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March 29, 2022, 1:50 p.m.

With cable subscribers on the decline, CNN makes a big bet on streaming with CNN+

CNN has called its new subscription-based service “the most important launch for CNN since Ted Turner launched the network in June of 1980.”

At a recent media-themed conference, a panelist from CNN+ started by asking the room — mostly Harvard Business School students — how many paid for cable. Only a few hands went into the air. That, she said, was why CNN was going big with its new streaming service.

CNN+ officially launched on Tuesday, and the cable company has billed it as “the most important launch for CNN since Ted Turner launched the network in June of 1980.” Much of the news coverage around the release has mentioned that CNN’s $120 million investment comes as the number of cable subscribers is on the wane, and that the median cable news viewer is in their mid- to late-sixties.

The new subscription-based streaming service — which will cost $6/month or $60/year, though there’s a 50% lifetime discount for early sign-ups — hopes to attract not just “CNN superfans” but a cord-cutting younger audience as well.

The original programming is anchored by eight live shows per day. Freed from commercial breaks and the rigid half-hour slots of television news, the first of these — “5 Things with Kate Bolduan,” taped live at 7 a.m. — recapped five stories in just under 11 minutes. On Tuesday, the “things” were the war in Ukraine, Will Smith slapping Chris Rock at the Oscars, updates from the FDA and CDC on the coronavirus pandemic, a major crash in Pennsylvania caused by a snow squall, and Walmart’s decision to stop selling cigarettes in some of its stores. (There was also a “bonus” sixth thing, about firefighters rescuing a dog from a flooded river.)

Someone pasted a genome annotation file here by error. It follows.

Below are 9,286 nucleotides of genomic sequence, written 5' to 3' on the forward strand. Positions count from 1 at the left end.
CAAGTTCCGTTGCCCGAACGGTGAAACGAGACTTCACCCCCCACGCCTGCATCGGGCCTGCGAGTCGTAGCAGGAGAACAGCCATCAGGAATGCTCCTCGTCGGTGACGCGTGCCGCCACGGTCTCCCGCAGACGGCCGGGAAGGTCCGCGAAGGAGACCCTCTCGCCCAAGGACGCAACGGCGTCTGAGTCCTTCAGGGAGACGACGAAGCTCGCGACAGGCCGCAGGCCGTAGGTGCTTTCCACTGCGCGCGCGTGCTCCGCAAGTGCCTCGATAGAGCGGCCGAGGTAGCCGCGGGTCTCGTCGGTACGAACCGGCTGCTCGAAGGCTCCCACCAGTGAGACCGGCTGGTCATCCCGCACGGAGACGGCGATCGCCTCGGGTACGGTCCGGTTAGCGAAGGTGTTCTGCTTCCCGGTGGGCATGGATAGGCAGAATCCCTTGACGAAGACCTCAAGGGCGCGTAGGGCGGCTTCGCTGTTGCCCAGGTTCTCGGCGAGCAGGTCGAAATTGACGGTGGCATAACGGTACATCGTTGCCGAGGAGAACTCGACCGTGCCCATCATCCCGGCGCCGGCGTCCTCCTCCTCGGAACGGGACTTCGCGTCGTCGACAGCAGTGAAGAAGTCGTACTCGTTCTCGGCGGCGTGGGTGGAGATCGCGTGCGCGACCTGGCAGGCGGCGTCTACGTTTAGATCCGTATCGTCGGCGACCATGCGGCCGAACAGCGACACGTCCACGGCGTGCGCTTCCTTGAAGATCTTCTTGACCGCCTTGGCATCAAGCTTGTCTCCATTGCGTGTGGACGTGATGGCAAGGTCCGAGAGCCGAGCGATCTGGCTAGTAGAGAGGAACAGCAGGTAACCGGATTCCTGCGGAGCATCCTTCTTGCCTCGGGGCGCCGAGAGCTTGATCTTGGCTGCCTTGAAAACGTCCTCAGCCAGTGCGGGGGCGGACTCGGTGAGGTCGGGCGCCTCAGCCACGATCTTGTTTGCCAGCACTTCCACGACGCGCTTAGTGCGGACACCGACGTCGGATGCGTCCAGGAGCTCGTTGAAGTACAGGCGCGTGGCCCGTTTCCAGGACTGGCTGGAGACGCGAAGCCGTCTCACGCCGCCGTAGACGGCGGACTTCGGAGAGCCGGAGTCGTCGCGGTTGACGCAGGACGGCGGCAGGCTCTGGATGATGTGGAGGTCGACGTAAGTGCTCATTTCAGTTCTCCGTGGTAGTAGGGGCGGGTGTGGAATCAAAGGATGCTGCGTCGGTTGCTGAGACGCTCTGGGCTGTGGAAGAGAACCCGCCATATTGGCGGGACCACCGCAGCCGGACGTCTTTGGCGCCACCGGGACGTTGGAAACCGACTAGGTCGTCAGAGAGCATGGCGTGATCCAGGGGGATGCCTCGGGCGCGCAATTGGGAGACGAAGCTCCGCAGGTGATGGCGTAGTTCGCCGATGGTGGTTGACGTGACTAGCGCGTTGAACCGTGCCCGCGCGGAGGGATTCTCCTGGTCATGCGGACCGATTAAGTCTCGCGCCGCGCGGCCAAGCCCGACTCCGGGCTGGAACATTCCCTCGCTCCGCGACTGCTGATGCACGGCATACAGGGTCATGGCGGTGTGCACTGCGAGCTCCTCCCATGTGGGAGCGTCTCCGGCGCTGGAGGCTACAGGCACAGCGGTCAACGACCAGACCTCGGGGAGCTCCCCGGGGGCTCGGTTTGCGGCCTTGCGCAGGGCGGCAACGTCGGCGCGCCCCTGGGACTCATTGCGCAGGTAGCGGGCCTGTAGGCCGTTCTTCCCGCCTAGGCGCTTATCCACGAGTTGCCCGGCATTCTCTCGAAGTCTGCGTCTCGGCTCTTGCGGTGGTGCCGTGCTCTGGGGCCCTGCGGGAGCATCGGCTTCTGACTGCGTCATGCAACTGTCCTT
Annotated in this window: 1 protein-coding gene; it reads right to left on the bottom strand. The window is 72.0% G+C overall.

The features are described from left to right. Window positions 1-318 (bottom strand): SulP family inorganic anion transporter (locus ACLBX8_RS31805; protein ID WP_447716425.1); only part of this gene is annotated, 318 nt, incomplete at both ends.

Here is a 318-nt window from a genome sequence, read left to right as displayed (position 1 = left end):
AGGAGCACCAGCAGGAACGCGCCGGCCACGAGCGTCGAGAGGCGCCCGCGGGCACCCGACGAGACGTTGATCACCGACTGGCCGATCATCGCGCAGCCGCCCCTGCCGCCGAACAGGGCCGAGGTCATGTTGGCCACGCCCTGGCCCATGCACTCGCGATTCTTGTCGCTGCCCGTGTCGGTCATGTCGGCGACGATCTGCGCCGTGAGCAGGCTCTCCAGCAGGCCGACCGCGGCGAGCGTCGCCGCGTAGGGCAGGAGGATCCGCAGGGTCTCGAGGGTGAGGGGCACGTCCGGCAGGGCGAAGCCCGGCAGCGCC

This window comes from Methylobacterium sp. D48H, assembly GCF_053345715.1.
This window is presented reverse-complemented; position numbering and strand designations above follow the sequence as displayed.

In addition to the daily live shows, CNN+ will host an “Interview Club” (where anchors promise to answer audience questions in real time), original series (like a “real-life Succession” series about the Murdochs), food and travel content (including a show from cookbook author and former New York Times writer Alison Roman), and weekly offerings like an interview show with Audie Cornish (formerly of NPR) and a book club with CNN anchor Jake Tapper.

Rebecca Kutler, head of programming for CNN+, told Adweek she “100%” expected to see CNN+ evolve its streaming offerings as it learns what subscribers are (and aren’t) interested in. “If we are doing our jobs well, the content you see on CNN+ on Tuesday will look very different in a year — and will look different again two years and three years from now,” she said.

On mobile, CNN+ won’t live as a standalone app, but instead appear as a tab within a single CNN app that’ll also allow those with a TV service provider login to stream CNN U.S. and CNN International channels. (The current CNNgo app “will sunset for users.”)

Interestingly, CJR’s Jon Allsop noticed that CNN chief digital officer Andrew Morse has not been comparing the new streaming product to Fox Nation or ad-supported offerings from the likes of NBC and CBS. Instead:

Morse has repeatedly compared CNN+ not to other streaming services but to the Times, which has in recent years transitioned itself from being an old-school newspaper company to a multi-pronged digital behemoth that has successfully added online subscribers — not just for its core news business but also for cooking, games, and more — via various subscription combinations. Executives see CNN as being able to achieve something similar with video to that which the Times has done with text.

You can read more about the CNN+ launch from Allsop here.

Sarah Scire is deputy editor of Nieman Lab. You can reach her via email (, Twitter DM (@SarahScire), or Signal (+1 617-299-1821).
POSTED     March 29, 2022, 1:50 p.m.
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